The Potala Palace itself is a model of absurd revisionism. The Chinese curators have attempted to erase any acknowledgment of the fact that a Dalai Lama still exists and that he once lived in the Palace. Instead, the 14th has been erased, and the history of the building ceases suddenly with his predecessor. Similarly, the labels throughout the Palace try to invent a Chinese history that is likely unwarranted. The New York Times article mentioned the room of 1,000 Buddha figures: the label in that room notes, annoyingly, that over 100 of the figures were casted in China. Similarly, early Dalai Lamas are noted only by the fact that they had visited some Chinese emperor or another. The labels struggle with belabored prose that fails to establish any meaningful connection, and the visitor is left wondering why red flags fly all over town.
The air in Lhasa is pierced by cell phone rings and traffic, commerce and industry. European and US tourists are relatively few compared to the larger number of Korean tourists and Chinese tourists, but all tourist numbers are growing. Even our attempts to escape Lhasa, while offering more of the "pure" Tibet, still brought us reminders of the "Tibet, now." As mentioned earlier, we ended up crashing on the floor of a prayer room in a monastery at the foot of Everest. Next to the monastery, a Chinese government-run hotel offered plenty of rooms. Like most tourists, we decided to choose the floor of a sooty prayer room to avoid benefiting the government. Anyway, as I dozed off in the room with the scent of decades of yak butter candles feeding my reverie, a cell phone shattered the peace. Two sleeping bags over, a half-hour long conversation began, and I wondered if I could ever find my Tibet.
But, as I noted in an earlier posting about a visit to a Maasai village in Tanzania, while tourists wish some sort of pure travel experience, their own arrival and ability to arrive suggests that such experiences are unattainable.
I entered Lhasa and immediately checked into a gem of a hotel: the Yak Hotel. The place had Western toilets, comfortable beds, and excellent Internet connections. More importantly, the restaurant at the Yak Hotel, the Dunya Restaurant, offered some of the best meals we had in Tibet. Run by some Dutch and US expats, the Dunya restaurants is a model of fusion: we devoured yak-meat enchiladas and Indonesia fried rice with stir-fried yak. It was a delight. Just as we criticized the touristy atmosphere of Lhasa, we indulged in its comforts. The photos below feature respectively the comfortable beds of the Yak Hotel and the patio at Dunya Restaurant where we enjoyed the occasional Lhasa Beer and peaceful time with our journals.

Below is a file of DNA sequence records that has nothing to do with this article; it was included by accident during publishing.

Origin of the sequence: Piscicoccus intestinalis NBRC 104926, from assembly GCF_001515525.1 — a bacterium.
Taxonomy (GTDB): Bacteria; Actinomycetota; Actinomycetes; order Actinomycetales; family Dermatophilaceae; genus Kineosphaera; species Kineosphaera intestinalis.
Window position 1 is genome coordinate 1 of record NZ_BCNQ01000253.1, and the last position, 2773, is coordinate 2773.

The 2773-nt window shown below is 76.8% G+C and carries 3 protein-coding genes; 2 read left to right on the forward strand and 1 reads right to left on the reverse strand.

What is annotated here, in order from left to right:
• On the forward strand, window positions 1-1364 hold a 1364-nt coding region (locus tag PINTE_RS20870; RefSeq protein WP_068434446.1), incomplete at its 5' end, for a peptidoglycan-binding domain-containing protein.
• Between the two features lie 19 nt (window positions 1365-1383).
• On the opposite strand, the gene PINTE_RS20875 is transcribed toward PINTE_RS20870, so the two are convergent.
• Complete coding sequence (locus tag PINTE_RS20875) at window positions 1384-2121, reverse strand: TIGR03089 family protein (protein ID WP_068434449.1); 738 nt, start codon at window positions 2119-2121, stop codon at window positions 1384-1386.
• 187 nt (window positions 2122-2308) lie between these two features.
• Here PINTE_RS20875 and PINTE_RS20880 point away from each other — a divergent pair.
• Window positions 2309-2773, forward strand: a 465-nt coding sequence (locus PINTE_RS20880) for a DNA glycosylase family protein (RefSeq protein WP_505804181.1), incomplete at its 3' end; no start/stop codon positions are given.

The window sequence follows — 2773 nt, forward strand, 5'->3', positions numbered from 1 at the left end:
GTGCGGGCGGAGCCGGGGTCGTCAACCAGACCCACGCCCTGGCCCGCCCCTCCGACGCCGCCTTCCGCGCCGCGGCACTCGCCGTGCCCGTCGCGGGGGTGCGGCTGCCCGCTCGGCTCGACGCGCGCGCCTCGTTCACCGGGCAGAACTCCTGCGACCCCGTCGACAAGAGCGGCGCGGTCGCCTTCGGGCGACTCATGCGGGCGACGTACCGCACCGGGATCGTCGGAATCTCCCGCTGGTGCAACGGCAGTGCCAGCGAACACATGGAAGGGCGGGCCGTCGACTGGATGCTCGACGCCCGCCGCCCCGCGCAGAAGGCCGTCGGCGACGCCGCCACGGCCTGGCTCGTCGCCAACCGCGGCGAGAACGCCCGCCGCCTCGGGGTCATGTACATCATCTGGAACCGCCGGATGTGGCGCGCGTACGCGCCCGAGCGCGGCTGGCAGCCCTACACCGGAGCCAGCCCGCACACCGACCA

Later, on the long trip back to Lhasa from Everest base camp, I sought some much needed digestive relief in a Chinese military outhouse . . . while the Chinese government certainly did not benefit by that visit, I was definitely, at least for a brief moment, quite thankful for that particular facility.
We also have to wonder how great a place pre-Chinese Tibet was. This thought probably has now left me losing both my Glenn Beck readership as well as my liberal fans, but hang on--throughout the country we saw few signs of hygiene or sanitation. Senseless death at young ages by easily preventable and treatable disease is quite common and, presumably, was much worse before Chinese hospitals could be built in the area. It's easy to reflect on a romantic history of a country as though the history is on film, sanitized and scripted: reality could have been harsh, excruciating, and brutal. But the trade-off for modern comfort is a certain sanctity and sense of autonomy, and, based on the devotion of the Tibetans, I imagine the modern comforts are not worth that price.
Utopia Means "No Place:" Go See Tibet
Tibet is an amazing place. After all of my debating back and forth, I still recommend visiting at some point . . . soon. Moreover, visit and hang onto those romantic notions because you will find exactly what you are looking for. The faith of the Tibetan people has remained steadfast through decades of occupation. The countryside is stark, stunning, but harsh. I admire the ability of the Tibetan population to make such a rich existence out of the arid landscape. You will find tourists and tourist accommodations, but, all in all, when it comes time to hit the sack, you'll be happy those exist. The Chinese presence may feel oppressive at times, but, even if they have shirked the responsibility, they are really the only ones that can safeguard a fragile environment. Regardless, go see Tibet, but do not expect to find a traveler's utopia.